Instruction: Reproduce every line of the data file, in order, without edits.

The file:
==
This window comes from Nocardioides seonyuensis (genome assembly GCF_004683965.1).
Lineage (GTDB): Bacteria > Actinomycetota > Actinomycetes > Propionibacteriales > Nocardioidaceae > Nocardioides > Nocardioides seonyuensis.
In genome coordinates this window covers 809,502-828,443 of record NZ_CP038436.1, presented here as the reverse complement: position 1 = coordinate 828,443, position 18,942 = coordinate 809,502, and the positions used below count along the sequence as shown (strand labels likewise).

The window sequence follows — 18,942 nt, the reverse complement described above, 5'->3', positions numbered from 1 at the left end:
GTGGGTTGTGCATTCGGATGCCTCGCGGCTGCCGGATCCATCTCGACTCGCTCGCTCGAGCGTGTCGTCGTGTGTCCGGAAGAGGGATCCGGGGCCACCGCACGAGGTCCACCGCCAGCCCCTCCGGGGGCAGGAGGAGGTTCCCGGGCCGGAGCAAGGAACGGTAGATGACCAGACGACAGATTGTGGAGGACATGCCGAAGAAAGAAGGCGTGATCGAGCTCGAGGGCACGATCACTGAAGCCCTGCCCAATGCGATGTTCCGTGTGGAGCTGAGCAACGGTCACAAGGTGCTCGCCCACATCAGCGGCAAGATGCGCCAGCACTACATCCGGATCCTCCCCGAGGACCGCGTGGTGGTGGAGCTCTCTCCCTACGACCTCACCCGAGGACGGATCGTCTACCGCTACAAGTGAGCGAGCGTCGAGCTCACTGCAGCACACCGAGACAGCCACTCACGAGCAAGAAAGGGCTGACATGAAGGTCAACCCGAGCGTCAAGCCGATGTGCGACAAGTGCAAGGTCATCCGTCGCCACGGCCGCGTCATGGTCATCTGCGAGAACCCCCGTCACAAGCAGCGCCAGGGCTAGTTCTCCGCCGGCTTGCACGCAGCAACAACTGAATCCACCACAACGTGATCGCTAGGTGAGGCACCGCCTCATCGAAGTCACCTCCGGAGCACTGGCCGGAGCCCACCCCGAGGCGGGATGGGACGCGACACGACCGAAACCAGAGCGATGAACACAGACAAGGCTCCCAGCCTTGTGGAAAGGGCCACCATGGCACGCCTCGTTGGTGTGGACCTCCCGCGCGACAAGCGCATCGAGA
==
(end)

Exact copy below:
This window comes from Nocardioides seonyuensis (genome assembly GCF_004683965.1).
Lineage (GTDB): Bacteria > Actinomycetota > Actinomycetes > Propionibacteriales > Nocardioidaceae > Nocardioides > Nocardioides seonyuensis.
In genome coordinates this window covers 809,502-828,443 of record NZ_CP038436.1, presented here as the reverse complement: position 1 = coordinate 828,443, position 18,942 = coordinate 809,502, and the positions used below count along the sequence as shown (strand labels likewise).

The window sequence follows — 18,942 nt, the reverse complement described above, 5'->3', positions numbered from 1 at the left end:
GTGGGTTGTGCATTCGGATGCCTCGCGGCTGCCGGATCCATCTCGACTCGCTCGCTCGAGCGTGTCGTCGTGTGTCCGGAAGAGGGATCCGGGGCCACCGCACGAGGTCCACCGCCAGCCCCTCCGGGGGCAGGAGGAGGTTCCCGGGCCGGAGCAAGGAACGGTAGATGACCAGACGACAGATTGTGGAGGACATGCCGAAGAAAGAAGGCGTGATCGAGCTCGAGGGCACGATCACTGAAGCCCTGCCCAATGCGATGTTCCGTGTGGAGCTGAGCAACGGTCACAAGGTGCTCGCCCACATCAGCGGCAAGATGCGCCAGCACTACATCCGGATCCTCCCCGAGGACCGCGTGGTGGTGGAGCTCTCTCCCTACGACCTCACCCGAGGACGGATCGTCTACCGCTACAAGTGAGCGAGCGTCGAGCTCACTGCAGCACACCGAGACAGCCACTCACGAGCAAGAAAGGGCTGACATGAAGGTCAACCCGAGCGTCAAGCCGATGTGCGACAAGTGCAAGGTCATCCGTCGCCACGGCCGCGTCATGGTCATCTGCGAGAACCCCCGTCACAAGCAGCGCCAGGGCTAGTTCTCCGCCGGCTTGCACGCAGCAACAACTGAATCCACCACAACGTGATCGCTAGGTGAGGCACCGCCTCATCGAAGTCACCTCCGGAGCACTGGCCGGAGCCCACCCCGAGGCGGGATGGGACGCGACACGACCGAAACCAGAGCGATGAACACAGACAAGGCTCCCAGCCTTGTGGAAAGGGCCACCATGGCACGCCTCGTTGGTGTGGACCTCCCGCGCGACAAGCGCATCGAGA